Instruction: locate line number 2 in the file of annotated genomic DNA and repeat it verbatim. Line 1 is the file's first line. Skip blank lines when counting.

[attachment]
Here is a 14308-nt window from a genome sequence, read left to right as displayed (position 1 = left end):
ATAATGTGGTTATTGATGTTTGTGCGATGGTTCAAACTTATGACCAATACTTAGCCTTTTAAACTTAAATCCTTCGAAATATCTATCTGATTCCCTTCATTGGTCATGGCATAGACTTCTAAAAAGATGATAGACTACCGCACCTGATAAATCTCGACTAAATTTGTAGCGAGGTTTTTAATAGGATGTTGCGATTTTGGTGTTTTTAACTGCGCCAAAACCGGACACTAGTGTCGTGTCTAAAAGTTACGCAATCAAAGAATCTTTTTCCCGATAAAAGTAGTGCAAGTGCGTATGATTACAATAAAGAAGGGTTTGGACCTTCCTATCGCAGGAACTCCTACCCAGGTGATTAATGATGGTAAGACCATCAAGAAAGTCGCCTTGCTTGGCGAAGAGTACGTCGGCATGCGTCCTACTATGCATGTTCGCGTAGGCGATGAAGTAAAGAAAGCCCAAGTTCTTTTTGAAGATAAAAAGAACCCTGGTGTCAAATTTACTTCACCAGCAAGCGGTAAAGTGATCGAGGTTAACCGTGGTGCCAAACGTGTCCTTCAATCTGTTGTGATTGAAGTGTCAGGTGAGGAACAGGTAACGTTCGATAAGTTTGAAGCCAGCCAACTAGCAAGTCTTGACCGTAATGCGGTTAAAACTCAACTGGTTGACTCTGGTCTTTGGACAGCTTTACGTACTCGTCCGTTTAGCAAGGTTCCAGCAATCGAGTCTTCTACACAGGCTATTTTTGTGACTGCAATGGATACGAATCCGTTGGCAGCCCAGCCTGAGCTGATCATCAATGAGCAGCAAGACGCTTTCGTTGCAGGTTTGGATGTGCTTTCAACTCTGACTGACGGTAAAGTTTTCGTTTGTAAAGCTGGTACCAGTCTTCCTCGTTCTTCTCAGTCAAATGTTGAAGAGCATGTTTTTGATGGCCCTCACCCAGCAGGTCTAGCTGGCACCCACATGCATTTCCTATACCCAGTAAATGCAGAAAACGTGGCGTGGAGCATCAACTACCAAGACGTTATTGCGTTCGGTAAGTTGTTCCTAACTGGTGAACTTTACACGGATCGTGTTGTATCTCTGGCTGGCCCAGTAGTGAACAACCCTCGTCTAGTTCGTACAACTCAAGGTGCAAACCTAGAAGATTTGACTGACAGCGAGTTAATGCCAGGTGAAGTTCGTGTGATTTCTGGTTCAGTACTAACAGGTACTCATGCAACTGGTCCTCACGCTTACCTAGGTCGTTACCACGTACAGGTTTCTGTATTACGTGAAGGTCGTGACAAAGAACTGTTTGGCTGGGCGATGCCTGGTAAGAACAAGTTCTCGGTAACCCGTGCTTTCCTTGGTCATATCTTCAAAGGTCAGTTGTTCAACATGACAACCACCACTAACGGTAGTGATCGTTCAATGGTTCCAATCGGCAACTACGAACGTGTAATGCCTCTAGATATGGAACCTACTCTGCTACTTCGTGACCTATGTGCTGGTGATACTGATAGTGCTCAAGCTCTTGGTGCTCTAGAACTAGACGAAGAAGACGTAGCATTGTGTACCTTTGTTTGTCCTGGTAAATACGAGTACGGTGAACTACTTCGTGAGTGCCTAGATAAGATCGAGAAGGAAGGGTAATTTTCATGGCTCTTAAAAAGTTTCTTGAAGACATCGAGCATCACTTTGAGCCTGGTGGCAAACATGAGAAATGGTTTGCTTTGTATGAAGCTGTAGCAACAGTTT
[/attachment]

ATAATGTGGTTATTGATGTTTGTGCGATGGTTCAAACTTATGACCAATACTTAGCCTTTTAAACTTAAATCCTTCGAAATATCTATCTGATTCCCTTCATTGGTCATGGCATAGACTTCTAAAAAGATGATAGACTACCGCACCTGATAAATCTCGACTAAATTTGTAGCGAGGTTTTTAATAGGATGTTGCGATTTTGGTGTTTTTAACTGCGCCAAAACCGGACACTAGTGTCGTGTCTAAAAGTTACGCAATCAAAGAATCTTTTTCCCGATAAAAGTAGTGCAAGTGCGTATGATTACAATAAAGAAGGGTTTGGACCTTCCTATCGCAGGAACTCCTACCCAGGTGATTAATGATGGTAAGACCATCAAGAAAGTCGCCTTGCTTGGCGAAGAGTACGTCGGCATGCGTCCTACTATGCATGTTCGCGTAGGCGATGAAGTAAAGAAAGCCCAAGTTCTTTTTGAAGATAAAAAGAACCCTGGTGTCAAATTTACTTCACCAGCAAGCGGTAAAGTGATCGAGGTTAACCGTGGTGCCAAACGTGTCCTTCAATCTGTTGTGATTGAAGTGTCAGGTGAGGAACAGGTAACGTTCGATAAGTTTGAAGCCAGCCAACTAGCAAGTCTTGACCGTAATGCGGTTAAAACTCAACTGGTTGACTCTGGTCTTTGGACAGCTTTACGTACTCGTCCGTTTAGCAAGGTTCCAGCAATCGAGTCTTCTACACAGGCTATTTTTGTGACTGCAATGGATACGAATCCGTTGGCAGCCCAGCCTGAGCTGATCATCAATGAGCAGCAAGACGCTTTCGTTGCAGGTTTGGATGTGCTTTCAACTCTGACTGACGGTAAAGTTTTCGTTTGTAAAGCTGGTACCAGTCTTCCTCGTTCTTCTCAGTCAAATGTTGAAGAGCATGTTTTTGATGGCCCTCACCCAGCAGGTCTAGCTGGCACCCACATGCATTTCCTATACCCAGTAAATGCAGAAAACGTGGCGTGGAGCATCAACTACCAAGACGTTATTGCGTTCGGTAAGTTGTTCCTAACTGGTGAACTTTACACGGATCGTGTTGTATCTCTGGCTGGCCCAGTAGTGAACAACCCTCGTCTAGTTCGTACAACTCAAGGTGCAAACCTAGAAGATTTGACTGACAGCGAGTTAATGCCAGGTGAAGTTCGTGTGATTTCTGGTTCAGTACTAACAGGTACTCATGCAACTGGTCCTCACGCTTACCTAGGTCGTTACCACGTACAGGTTTCTGTATTACGTGAAGGTCGTGACAAAGAACTGTTTGGCTGGGCGATGCCTGGTAAGAACAAGTTCTCGGTAACCCGTGCTTTCCTTGGTCATATCTTCAAAGGTCAGTTGTTCAACATGACAACCACCACTAACGGTAGTGATCGTTCAATGGTTCCAATCGGCAACTACGAACGTGTAATGCCTCTAGATATGGAACCTACTCTGCTACTTCGTGACCTATGTGCTGGTGATACTGATAGTGCTCAAGCTCTTGGTGCTCTAGAACTAGACGAAGAAGACGTAGCATTGTGTACCTTTGTTTGTCCTGGTAAATACGAGTACGGTGAACTACTTCGTGAGTGCCTAGATAAGATCGAGAAGGAAGGGTAATTTTCATGGCTCTTAAAAAGTTTCTTGAAGACATCGAGCATCACTTTGAGCCTGGTGGCAAACATGAGAAATGGTTTGCTTTGTATGAAGCTGTAGCAACAGTTT